This can be displayed in the way in which the Irish kept their culture in Sparkbrook, in order to distinguish themselves and to provide a sense of security; however this actually reduced their integration into wider society and caused racism and discrimination. However their culture was seen as threatening to the white population and incited anger, leading to racism within Sparkbrook. (In praise of sociology, Race and housing in the inner city). Racism made the immigrants more marginalised, as it reduced their integration and assimilation into the city and kept them in segregation from the white population.
However even though this tells us about the lack of assimilation of ethnic minorities within the nineteen sixties, it isn’t really useful in relation to today’s society. This is due to the fact, that since the 1960’s, Britain has become considerably more multicultural and racism is now seen as criminal offences and a breech of human rights. (Race, Community and conflict, chapter IV and XII. Haralambos and Holborn). The problems for the immigrants seemed to be a viscious circle, as there was little chance of social mobility and improvement in the quality of their lives.
It was only possible for them to move out of the zone of transition into the suburban area, if they got a good job and earnt a sufficient amount of money. This is typical of Burgess’s zone of transition as he sees the inhabitants to be in a poverty stricken situation, in which they have little control. (Ghetto and the underclass, chapter two and Race, Community and Culture, chapter XII). Sparkbrook can be seen as a typical example of the zone of transition, as displayed in Burgess’s study as there were three types of housing, lodging houses, terraced housing and working class housing administered by the government.
Immigrants found themselves in this type of housing along with the undesirables in society, with the most common type of housing for the immigrants to be the lodging houses. However some of the immigrants, particularly Pakistani’s owned the lodging houses and rented out the rooms to other immigrants. This gave them a higher, more powerful, position within the social strata of the Sparkbrook community and the zone of transition, as they were property owners instead of tenants. (Race, community and conflict)
However the situation in Sparkbrook is more complex than the way Burgess describes the zone of transition, as the Pakistani’s in Sparkbrook have chose the situation they were in, as it adhered to their own cultural values and it was away of making an income. Therefore they did not see them selves to be poverty stricken, or living in Sparkbrook due to lack of choice, but instead through choice. (Race, community and culture and in praise of sociology, Race and housing in the inner city).
Much of the discrimination in Britain towards the immigrants was caused by the Government and councillors mainly being made up of white, middle class, males, in the 1960’s, with no intention of appointing any ministers or councillors from ethnic minority backgrounds. This was largely due to Britain not being a multi-cultural society in the 1960’s and thus the protection, interests and rights of ethnic minorities were not seen as a priority. This resulted in the ruling class/bourgeoisie being represented and their ideology being reflected in government and council policies on housing and employment.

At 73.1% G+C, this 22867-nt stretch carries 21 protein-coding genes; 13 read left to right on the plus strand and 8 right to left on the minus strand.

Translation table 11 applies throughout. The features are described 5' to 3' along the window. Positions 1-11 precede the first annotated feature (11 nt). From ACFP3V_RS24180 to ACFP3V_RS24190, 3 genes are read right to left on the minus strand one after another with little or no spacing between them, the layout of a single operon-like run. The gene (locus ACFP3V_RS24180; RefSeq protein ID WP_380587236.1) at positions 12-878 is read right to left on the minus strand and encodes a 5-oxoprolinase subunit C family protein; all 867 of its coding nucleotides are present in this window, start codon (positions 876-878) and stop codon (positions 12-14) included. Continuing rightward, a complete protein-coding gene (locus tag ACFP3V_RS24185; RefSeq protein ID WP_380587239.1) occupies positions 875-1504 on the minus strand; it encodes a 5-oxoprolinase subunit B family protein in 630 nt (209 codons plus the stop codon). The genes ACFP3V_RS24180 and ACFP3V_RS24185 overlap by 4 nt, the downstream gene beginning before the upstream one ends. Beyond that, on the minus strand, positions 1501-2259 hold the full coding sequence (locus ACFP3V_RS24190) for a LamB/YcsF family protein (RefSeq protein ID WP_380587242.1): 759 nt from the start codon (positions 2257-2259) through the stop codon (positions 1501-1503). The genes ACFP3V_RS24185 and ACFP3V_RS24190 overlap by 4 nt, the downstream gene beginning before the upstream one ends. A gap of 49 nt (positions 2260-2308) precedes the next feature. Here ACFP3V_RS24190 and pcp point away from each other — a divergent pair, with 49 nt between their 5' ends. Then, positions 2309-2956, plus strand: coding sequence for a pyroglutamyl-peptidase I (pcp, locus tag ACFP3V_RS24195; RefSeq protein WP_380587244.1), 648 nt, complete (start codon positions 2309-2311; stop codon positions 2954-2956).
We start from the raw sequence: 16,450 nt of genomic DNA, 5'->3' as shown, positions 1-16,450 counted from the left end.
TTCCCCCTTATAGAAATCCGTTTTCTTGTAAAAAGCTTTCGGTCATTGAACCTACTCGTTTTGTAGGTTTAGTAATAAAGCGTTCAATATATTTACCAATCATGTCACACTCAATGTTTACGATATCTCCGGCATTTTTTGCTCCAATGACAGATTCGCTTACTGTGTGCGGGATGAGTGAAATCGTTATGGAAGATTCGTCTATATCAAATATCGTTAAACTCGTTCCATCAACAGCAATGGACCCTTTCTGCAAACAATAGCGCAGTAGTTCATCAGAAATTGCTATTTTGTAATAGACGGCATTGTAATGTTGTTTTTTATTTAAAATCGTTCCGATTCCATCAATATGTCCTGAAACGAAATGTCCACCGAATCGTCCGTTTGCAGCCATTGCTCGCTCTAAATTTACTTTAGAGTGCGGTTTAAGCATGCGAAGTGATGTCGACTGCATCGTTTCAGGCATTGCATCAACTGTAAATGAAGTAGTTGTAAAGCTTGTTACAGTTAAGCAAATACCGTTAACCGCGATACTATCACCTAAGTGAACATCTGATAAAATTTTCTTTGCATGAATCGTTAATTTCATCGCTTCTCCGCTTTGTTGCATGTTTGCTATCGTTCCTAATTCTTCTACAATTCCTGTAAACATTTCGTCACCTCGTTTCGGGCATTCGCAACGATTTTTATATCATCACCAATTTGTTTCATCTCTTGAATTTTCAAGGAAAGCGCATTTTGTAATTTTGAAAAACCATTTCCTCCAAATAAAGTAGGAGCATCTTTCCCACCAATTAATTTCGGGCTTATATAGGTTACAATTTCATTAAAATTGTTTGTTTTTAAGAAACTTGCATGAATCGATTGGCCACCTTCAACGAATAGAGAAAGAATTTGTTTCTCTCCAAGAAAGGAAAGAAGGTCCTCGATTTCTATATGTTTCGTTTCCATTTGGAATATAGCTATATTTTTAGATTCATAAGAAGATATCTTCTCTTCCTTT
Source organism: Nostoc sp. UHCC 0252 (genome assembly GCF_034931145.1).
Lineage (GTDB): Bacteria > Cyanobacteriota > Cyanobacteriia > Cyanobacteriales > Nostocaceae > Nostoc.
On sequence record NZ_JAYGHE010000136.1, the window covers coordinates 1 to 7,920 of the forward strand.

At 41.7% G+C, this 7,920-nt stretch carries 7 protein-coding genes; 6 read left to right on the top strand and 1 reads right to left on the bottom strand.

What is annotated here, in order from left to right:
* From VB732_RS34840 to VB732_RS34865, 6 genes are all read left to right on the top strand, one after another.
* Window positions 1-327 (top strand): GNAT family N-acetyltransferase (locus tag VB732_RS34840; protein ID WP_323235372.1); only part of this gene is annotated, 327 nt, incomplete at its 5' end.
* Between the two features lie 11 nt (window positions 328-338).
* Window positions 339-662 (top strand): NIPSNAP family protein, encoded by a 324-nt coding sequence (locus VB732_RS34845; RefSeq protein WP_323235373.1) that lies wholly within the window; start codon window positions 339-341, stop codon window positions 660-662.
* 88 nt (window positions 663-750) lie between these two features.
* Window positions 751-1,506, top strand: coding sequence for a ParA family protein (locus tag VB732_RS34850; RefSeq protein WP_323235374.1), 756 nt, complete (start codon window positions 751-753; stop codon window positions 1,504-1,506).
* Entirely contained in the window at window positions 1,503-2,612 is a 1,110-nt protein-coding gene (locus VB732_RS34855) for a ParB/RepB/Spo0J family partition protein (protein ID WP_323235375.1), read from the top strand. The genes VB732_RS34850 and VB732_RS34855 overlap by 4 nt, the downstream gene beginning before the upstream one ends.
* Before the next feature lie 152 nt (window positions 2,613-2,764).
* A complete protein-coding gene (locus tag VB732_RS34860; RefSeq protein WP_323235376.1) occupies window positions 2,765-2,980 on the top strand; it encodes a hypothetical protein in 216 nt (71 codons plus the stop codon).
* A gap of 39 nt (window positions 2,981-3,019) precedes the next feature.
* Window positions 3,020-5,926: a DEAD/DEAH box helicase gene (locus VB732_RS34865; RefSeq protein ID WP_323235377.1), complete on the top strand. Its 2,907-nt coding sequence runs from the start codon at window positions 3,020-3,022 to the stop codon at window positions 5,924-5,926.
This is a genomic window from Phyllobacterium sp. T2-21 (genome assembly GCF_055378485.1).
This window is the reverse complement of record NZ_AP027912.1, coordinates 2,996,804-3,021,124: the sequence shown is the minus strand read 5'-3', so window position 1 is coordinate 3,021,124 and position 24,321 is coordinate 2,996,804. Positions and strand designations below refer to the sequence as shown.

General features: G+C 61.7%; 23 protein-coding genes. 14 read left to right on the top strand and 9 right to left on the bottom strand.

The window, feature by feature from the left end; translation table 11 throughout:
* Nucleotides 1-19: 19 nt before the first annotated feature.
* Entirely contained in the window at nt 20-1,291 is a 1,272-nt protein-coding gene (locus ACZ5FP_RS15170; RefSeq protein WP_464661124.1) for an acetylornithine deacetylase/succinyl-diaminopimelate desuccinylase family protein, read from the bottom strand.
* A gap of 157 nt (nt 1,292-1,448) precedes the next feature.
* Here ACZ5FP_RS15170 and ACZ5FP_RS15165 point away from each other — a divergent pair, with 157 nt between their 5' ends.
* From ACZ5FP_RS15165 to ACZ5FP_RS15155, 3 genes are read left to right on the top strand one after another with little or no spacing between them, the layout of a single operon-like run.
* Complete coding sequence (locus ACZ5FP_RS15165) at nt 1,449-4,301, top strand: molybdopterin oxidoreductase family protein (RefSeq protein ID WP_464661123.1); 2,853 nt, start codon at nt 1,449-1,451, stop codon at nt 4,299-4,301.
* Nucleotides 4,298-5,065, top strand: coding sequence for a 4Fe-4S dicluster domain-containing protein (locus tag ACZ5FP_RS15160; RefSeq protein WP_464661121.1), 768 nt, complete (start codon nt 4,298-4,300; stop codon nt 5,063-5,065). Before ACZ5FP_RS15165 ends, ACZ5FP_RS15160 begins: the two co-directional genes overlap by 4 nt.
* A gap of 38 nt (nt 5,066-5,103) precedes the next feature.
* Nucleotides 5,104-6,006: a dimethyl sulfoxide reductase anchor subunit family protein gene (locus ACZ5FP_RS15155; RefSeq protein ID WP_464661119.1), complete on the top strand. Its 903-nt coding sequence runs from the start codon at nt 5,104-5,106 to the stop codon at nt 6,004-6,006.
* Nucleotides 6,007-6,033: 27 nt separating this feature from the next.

Due to inequality, the ethnic minorities were at a disadvantage within society and were disadvantaged by the council’s decisions in Sparkbrook, for example the Tenancy agreements and council house criteria which did not advantage the immigrants. Therefore this displays how the zone of transition situation developed within Birmingham, as the immigrants had restricted life chances, in relation to housing and employment and therefore lived together with others who were in a similar situation and who experienced the same discrimination and prejudice.
However it could be argued that the situation which the immigrants were in was a deeper,more fundamental social problem than that described in Burgess’s theory, as it was actually a problem caused by the lack of representation of society members within the state and among the powerful, influential positions held in society. (Race, Community and Culture). In conclusion Sparkbrook in the 1960’s was very similar to Burgess’s zone of transition, as the housing allocation problems were due to competition between the inhabitants.
This resulted in the immigrants living in slum-like housing and having little power to do anything about it, due to lack of choice and job opportunities available to them. This meant social mobility was not an option for them. However the problems in Sparkbrook in relation to housing and the immigrants situation, also had a lot to do with the council, Welfare state and the inequalities which existed within the British society in the 1960’s, in relation to marginalised groups such as ethnic minorities.
In addition the Pakistani’s chose to live in Sparkbrook and buy the lodging houses, as it was a source of income and matched their cultural values, therefore they were not restricted by choice and the housing classes described in the zone of transition are therefore not so distinct. Sparkbrook at the time of Rex and Moore’s study, therefore is similar to Burgess’s zone of transition, but in some ways is a lot more complex.